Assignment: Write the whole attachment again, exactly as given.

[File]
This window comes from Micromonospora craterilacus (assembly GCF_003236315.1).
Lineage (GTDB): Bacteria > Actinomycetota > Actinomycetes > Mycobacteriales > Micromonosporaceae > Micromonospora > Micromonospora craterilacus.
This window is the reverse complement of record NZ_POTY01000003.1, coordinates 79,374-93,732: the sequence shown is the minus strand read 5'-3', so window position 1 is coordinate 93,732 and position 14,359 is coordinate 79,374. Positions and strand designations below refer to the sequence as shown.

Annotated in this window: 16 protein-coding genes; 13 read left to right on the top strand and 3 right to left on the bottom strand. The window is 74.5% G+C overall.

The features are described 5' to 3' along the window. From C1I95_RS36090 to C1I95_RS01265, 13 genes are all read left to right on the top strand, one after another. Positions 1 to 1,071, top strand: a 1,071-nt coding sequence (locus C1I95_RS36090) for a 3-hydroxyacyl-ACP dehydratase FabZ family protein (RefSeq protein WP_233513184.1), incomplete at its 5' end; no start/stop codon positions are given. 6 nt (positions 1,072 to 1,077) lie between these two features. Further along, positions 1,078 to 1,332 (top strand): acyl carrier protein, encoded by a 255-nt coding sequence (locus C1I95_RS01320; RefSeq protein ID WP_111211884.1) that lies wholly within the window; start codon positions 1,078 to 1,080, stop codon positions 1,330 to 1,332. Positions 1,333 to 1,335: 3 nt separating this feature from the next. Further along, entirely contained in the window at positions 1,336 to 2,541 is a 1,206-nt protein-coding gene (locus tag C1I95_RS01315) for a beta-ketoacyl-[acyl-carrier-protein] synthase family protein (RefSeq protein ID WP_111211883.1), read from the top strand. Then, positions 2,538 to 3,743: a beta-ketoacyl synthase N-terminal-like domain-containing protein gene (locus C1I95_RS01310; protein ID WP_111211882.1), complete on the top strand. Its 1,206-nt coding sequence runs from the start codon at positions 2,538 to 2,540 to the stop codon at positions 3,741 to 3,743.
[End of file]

This window comes from Micromonospora craterilacus (assembly GCF_003236315.1).
Lineage (GTDB): Bacteria > Actinomycetota > Actinomycetes > Mycobacteriales > Micromonosporaceae > Micromonospora > Micromonospora craterilacus.
This window is the reverse complement of record NZ_POTY01000003.1, coordinates 79,374-93,732: the sequence shown is the minus strand read 5'-3', so window position 1 is coordinate 93,732 and position 14,359 is coordinate 79,374. Positions and strand designations below refer to the sequence as shown.

Annotated in this window: 16 protein-coding genes; 13 read left to right on the top strand and 3 right to left on the bottom strand. The window is 74.5% G+C overall.

The features are described 5' to 3' along the window. From C1I95_RS36090 to C1I95_RS01265, 13 genes are all read left to right on the top strand, one after another. Positions 1 to 1,071, top strand: a 1,071-nt coding sequence (locus C1I95_RS36090) for a 3-hydroxyacyl-ACP dehydratase FabZ family protein (RefSeq protein WP_233513184.1), incomplete at its 5' end; no start/stop codon positions are given. 6 nt (positions 1,072 to 1,077) lie between these two features. Further along, positions 1,078 to 1,332 (top strand): acyl carrier protein, encoded by a 255-nt coding sequence (locus C1I95_RS01320; RefSeq protein ID WP_111211884.1) that lies wholly within the window; start codon positions 1,078 to 1,080, stop codon positions 1,330 to 1,332. Positions 1,333 to 1,335: 3 nt separating this feature from the next. Further along, entirely contained in the window at positions 1,336 to 2,541 is a 1,206-nt protein-coding gene (locus tag C1I95_RS01315) for a beta-ketoacyl-[acyl-carrier-protein] synthase family protein (RefSeq protein ID WP_111211883.1), read from the top strand. Then, positions 2,538 to 3,743: a beta-ketoacyl synthase N-terminal-like domain-containing protein gene (locus C1I95_RS01310; protein ID WP_111211882.1), complete on the top strand. Its 1,206-nt coding sequence runs from the start codon at positions 2,538 to 2,540 to the stop codon at positions 3,741 to 3,743.